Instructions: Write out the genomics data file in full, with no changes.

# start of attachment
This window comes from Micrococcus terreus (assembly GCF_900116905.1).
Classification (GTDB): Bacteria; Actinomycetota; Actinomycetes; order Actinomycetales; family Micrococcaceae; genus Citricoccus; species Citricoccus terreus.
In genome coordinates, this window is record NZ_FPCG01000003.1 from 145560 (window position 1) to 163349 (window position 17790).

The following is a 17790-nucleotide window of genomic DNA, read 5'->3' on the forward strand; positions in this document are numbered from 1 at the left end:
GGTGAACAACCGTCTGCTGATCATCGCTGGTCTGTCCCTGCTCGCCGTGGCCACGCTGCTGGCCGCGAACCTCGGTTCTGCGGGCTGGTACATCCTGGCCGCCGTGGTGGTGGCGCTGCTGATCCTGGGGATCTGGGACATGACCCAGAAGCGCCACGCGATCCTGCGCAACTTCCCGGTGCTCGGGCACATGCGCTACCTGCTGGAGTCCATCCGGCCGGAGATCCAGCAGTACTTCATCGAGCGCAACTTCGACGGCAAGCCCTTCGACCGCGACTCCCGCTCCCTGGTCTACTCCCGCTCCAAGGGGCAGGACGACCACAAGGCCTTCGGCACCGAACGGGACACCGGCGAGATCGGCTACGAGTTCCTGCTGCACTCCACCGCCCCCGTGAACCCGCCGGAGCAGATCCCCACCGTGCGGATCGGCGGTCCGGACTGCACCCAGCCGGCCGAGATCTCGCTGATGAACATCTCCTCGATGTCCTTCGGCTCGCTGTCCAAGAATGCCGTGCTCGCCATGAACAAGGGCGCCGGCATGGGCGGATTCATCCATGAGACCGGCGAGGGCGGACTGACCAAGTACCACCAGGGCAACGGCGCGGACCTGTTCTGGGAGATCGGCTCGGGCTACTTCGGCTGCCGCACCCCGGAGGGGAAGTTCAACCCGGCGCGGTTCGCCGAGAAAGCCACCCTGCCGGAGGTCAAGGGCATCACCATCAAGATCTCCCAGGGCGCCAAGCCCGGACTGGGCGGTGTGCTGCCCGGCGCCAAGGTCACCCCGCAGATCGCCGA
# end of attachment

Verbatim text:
This window comes from Micrococcus terreus (assembly GCF_900116905.1).
Classification (GTDB): Bacteria; Actinomycetota; Actinomycetes; order Actinomycetales; family Micrococcaceae; genus Citricoccus; species Citricoccus terreus.
In genome coordinates, this window is record NZ_FPCG01000003.1 from 145560 (window position 1) to 163349 (window position 17790).

The following is a 17790-nucleotide window of genomic DNA, read 5'->3' on the forward strand; positions in this document are numbered from 1 at the left end:
GGTGAACAACCGTCTGCTGATCATCGCTGGTCTGTCCCTGCTCGCCGTGGCCACGCTGCTGGCCGCGAACCTCGGTTCTGCGGGCTGGTACATCCTGGCCGCCGTGGTGGTGGCGCTGCTGATCCTGGGGATCTGGGACATGACCCAGAAGCGCCACGCGATCCTGCGCAACTTCCCGGTGCTCGGGCACATGCGCTACCTGCTGGAGTCCATCCGGCCGGAGATCCAGCAGTACTTCATCGAGCGCAACTTCGACGGCAAGCCCTTCGACCGCGACTCCCGCTCCCTGGTCTACTCCCGCTCCAAGGGGCAGGACGACCACAAGGCCTTCGGCACCGAACGGGACACCGGCGAGATCGGCTACGAGTTCCTGCTGCACTCCACCGCCCCCGTGAACCCGCCGGAGCAGATCCCCACCGTGCGGATCGGCGGTCCGGACTGCACCCAGCCGGCCGAGATCTCGCTGATGAACATCTCCTCGATGTCCTTCGGCTCGCTGTCCAAGAATGCCGTGCTCGCCATGAACAAGGGCGCCGGCATGGGCGGATTCATCCATGAGACCGGCGAGGGCGGACTGACCAAGTACCACCAGGGCAACGGCGCGGACCTGTTCTGGGAGATCGGCTCGGGCTACTTCGGCTGCCGCACCCCGGAGGGGAAGTTCAACCCGGCGCGGTTCGCCGAGAAAGCCACCCTGCCGGAGGTCAAGGGCATCACCATCAAGATCTCCCAGGGCGCCAAGCCCGGACTGGGCGGTGTGCTGCCCGGCGCCAAGGTCACCCCGCAGATCGCCGA